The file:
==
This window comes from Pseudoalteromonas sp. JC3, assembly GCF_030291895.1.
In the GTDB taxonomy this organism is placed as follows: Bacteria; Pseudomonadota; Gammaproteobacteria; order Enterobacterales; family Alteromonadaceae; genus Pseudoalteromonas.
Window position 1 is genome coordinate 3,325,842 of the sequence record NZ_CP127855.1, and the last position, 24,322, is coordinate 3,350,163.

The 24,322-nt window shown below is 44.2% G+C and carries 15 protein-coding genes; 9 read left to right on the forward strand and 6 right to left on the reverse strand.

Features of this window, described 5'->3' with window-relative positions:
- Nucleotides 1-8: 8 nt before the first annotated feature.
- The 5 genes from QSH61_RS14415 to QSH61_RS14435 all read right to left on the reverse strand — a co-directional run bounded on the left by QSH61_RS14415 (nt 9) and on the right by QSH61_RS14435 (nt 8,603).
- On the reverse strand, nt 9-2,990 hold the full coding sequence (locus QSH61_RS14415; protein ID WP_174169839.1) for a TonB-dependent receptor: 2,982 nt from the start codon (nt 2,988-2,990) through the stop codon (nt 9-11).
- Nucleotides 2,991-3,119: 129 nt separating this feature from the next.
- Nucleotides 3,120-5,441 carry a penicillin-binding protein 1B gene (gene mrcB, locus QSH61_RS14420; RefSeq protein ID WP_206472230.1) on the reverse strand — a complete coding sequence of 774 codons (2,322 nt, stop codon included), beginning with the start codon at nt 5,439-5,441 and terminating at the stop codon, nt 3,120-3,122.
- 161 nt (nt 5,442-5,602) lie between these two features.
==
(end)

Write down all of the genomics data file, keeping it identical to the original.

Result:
This window comes from Pseudoalteromonas sp. JC3, assembly GCF_030291895.1.
In the GTDB taxonomy this organism is placed as follows: Bacteria; Pseudomonadota; Gammaproteobacteria; order Enterobacterales; family Alteromonadaceae; genus Pseudoalteromonas.
Window position 1 is genome coordinate 3,325,842 of the sequence record NZ_CP127855.1, and the last position, 24,322, is coordinate 3,350,163.

The 24,322-nt window shown below is 44.2% G+C and carries 15 protein-coding genes; 9 read left to right on the forward strand and 6 right to left on the reverse strand.

Features of this window, described 5'->3' with window-relative positions:
- Nucleotides 1-8: 8 nt before the first annotated feature.
- The 5 genes from QSH61_RS14415 to QSH61_RS14435 all read right to left on the reverse strand — a co-directional run bounded on the left by QSH61_RS14415 (nt 9) and on the right by QSH61_RS14435 (nt 8,603).
- On the reverse strand, nt 9-2,990 hold the full coding sequence (locus QSH61_RS14415; protein ID WP_174169839.1) for a TonB-dependent receptor: 2,982 nt from the start codon (nt 2,988-2,990) through the stop codon (nt 9-11).
- Nucleotides 2,991-3,119: 129 nt separating this feature from the next.
- Nucleotides 3,120-5,441 carry a penicillin-binding protein 1B gene (gene mrcB, locus QSH61_RS14420; RefSeq protein ID WP_206472230.1) on the reverse strand — a complete coding sequence of 774 codons (2,322 nt, stop codon included), beginning with the start codon at nt 5,439-5,441 and terminating at the stop codon, nt 3,120-3,122.
- 161 nt (nt 5,442-5,602) lie between these two features.